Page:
Big Ideas

David Cowles

Feb 17, 2022

Homer, the blind poet, and Parmenides, the pre-Socratic philosopher, provided European civilization with its first comprehensive view(s) of the world. Homer gave us the Iliad, an epic poem detailing major events during the Trojan War, and the Odyssey, an epic focused on the experiences, thoughts and values of one man, Odysseus, himself a Trojan warrior.

Homer, the blind poet, and Parmenides, the pre-Socratic philosopher, provided European civilization with its first comprehensive view(s) of the world. Homer gave us the Iliad, an epic poem detailing major events during the Trojan War, and the Odyssey, an epic focused on the experiences, thoughts and values of one man, Odysseus, himself a Trojan warrior.


Less well known, Parmenides gave us On Nature, also an epic poem, unfortunately now preserved only in fragments. Like Homer, Parmenides divided his opus into two distinct parts: Aletheia (Truth) and Doxa (Appearance).


Now Doxa is just what you’d expect: “It has been named all things that mortals have established, trusting them to be true: to come to be and to perish, to be and not to be, to shift place and to exchange bright color.”


This is a world we all recognize: a world of discrete objects and events, coming to be and passing away, interacting and exchanging qualities. In other words, a world of appearances.

But Aletheia is something else again: “ ‘What is’ is ungenerated and imperishable, whole, single-limbed, steadfast and complete…Nor was it once, nor will it be, since it is now, all together, one, continuous…Nor is it divisible since it is all alike…and full of ‘what is’…”


Is Aletheia Parmenides’ Iliad and Doxa his Odyssey? Check it out:


The Iliad is all about ‘big ideas’: the relationship of the gods to the world, causality, friendship, loyalty, courage. These are not things that can be experienced in themselves; they are structures and values underlying all human experience. In that sense, Homer’s Iliad is a precursor to Parmenides’ Aletheia.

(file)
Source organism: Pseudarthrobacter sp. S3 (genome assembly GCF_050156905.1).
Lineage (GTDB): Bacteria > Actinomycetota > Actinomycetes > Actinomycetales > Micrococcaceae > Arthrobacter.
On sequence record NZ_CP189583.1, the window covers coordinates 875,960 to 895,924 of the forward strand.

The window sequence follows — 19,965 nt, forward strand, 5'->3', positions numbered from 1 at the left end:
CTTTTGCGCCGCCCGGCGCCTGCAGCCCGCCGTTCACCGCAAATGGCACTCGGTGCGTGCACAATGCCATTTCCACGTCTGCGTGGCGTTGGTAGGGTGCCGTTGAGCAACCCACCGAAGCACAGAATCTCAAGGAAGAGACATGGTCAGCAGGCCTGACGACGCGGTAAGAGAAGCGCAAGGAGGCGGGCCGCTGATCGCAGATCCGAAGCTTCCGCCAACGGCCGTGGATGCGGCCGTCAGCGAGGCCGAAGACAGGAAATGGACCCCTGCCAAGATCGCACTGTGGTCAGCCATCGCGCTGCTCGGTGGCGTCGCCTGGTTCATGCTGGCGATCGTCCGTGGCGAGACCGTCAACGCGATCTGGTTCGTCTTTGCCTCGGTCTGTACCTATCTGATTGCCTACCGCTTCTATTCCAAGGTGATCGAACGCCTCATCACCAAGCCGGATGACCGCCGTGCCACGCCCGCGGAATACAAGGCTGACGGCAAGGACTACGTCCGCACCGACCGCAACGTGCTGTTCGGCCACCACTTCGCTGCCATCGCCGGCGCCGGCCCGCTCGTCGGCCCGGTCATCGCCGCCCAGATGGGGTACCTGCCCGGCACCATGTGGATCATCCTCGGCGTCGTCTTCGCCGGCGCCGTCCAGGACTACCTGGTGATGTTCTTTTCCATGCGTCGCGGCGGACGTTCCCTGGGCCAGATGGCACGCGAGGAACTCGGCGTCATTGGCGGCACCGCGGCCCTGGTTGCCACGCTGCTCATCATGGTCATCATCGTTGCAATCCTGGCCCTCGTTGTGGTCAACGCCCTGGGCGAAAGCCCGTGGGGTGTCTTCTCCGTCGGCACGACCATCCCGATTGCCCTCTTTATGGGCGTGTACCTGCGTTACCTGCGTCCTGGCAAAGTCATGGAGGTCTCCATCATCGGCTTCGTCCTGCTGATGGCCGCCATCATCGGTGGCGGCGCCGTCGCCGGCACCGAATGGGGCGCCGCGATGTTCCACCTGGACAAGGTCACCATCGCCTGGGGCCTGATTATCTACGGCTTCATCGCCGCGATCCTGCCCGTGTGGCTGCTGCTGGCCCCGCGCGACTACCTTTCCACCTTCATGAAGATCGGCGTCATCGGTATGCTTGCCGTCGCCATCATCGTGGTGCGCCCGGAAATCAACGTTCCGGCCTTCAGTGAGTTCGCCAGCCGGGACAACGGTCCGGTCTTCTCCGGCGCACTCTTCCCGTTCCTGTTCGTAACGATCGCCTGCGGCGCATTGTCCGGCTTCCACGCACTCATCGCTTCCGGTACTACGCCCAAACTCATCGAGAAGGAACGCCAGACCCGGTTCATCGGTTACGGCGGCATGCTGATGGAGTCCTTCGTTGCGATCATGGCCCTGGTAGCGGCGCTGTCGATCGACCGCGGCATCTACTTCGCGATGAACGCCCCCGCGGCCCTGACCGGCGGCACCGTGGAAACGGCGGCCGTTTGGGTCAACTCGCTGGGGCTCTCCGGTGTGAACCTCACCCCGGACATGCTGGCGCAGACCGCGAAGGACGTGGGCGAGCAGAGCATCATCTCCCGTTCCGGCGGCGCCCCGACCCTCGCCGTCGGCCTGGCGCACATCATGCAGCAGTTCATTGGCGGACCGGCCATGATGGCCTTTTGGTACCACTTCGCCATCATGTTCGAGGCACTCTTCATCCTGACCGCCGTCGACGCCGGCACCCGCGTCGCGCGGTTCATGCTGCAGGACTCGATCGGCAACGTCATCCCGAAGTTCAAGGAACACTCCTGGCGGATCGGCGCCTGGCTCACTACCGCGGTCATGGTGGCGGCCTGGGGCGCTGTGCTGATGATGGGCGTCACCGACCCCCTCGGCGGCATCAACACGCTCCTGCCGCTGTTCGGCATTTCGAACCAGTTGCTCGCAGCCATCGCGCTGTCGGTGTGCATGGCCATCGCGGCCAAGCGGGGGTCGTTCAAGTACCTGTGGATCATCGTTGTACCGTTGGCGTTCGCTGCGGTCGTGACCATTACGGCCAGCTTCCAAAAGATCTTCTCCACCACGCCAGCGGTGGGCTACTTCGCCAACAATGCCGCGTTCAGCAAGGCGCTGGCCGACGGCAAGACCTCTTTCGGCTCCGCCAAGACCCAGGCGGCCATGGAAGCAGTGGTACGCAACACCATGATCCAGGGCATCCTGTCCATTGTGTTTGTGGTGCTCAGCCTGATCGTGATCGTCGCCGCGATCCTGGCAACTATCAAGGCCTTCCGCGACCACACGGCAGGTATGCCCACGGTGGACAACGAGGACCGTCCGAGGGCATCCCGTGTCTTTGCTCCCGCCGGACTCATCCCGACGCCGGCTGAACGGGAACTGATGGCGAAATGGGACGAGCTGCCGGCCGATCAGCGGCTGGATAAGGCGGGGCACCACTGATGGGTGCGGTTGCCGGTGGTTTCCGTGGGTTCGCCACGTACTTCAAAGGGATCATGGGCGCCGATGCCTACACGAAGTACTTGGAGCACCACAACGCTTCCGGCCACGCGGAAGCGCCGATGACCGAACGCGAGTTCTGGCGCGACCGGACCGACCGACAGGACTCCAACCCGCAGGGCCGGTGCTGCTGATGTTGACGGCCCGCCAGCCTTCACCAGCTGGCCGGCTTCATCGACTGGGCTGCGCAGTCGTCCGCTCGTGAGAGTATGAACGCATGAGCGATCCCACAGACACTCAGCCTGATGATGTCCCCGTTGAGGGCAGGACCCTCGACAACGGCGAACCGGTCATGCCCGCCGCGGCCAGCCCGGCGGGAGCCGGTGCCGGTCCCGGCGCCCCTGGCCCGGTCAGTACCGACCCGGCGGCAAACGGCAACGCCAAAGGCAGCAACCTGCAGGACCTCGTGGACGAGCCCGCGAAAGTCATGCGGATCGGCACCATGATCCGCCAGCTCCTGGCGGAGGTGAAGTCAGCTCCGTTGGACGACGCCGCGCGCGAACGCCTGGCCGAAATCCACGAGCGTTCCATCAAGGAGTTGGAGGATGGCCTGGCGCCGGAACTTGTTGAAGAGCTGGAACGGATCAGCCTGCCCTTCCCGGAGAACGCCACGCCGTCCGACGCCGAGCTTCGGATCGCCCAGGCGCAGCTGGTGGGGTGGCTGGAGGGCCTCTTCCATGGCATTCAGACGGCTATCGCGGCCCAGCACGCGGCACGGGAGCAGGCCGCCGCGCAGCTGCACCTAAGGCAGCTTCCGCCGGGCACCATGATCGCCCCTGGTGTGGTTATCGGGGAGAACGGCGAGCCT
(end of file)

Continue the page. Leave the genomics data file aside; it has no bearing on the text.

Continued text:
The Odyssey, on the other hand, focuses squarely on experience: specifically, the thoughts and feelings of one man (Odysseus), his aspirations, his stratagems, his frustrations, and the choices he makes along the way. As such, Odyssey is precursor to Doxa.


Of course, we sample the patterns and values of the Iliad through the experiences of its various characters. It is a story, after all, not an essay! But the narrative is transparent: we can see through the specific events of the day to the elements common to all human experience.

Likewise, through the experiences of Odysseus, we confront the Iliad’s ‘big ideas’. But the Odyssey is not transparent; we have to dig through highly individualized experiences to get to the shared structures and values that underpin all experiences.


Aletheia : Iliad :: Doxa : Odyssey. The analogy is not perfect (no analogy ever is) but it holds.

As I interpret Parmenides, both Doxa and Aletheia are real. But the phenomena of Doxa cannot be accounted for in terms of Doxa alone. The universe must have a complimentary aspect, Aletheia, to make Doxa possible. The Way of Truth is an imperceptible but necessary foundation for what we experience in the Way of Appearance.


Simply put, in order for actual entities to come to be and then perish, they must also be eternal. In order for things to change, they must also endure. In order for things to move, they must also be fixed. The phenomena of Doxa are possible only if they are rooted in the noumenon of Aletheia.

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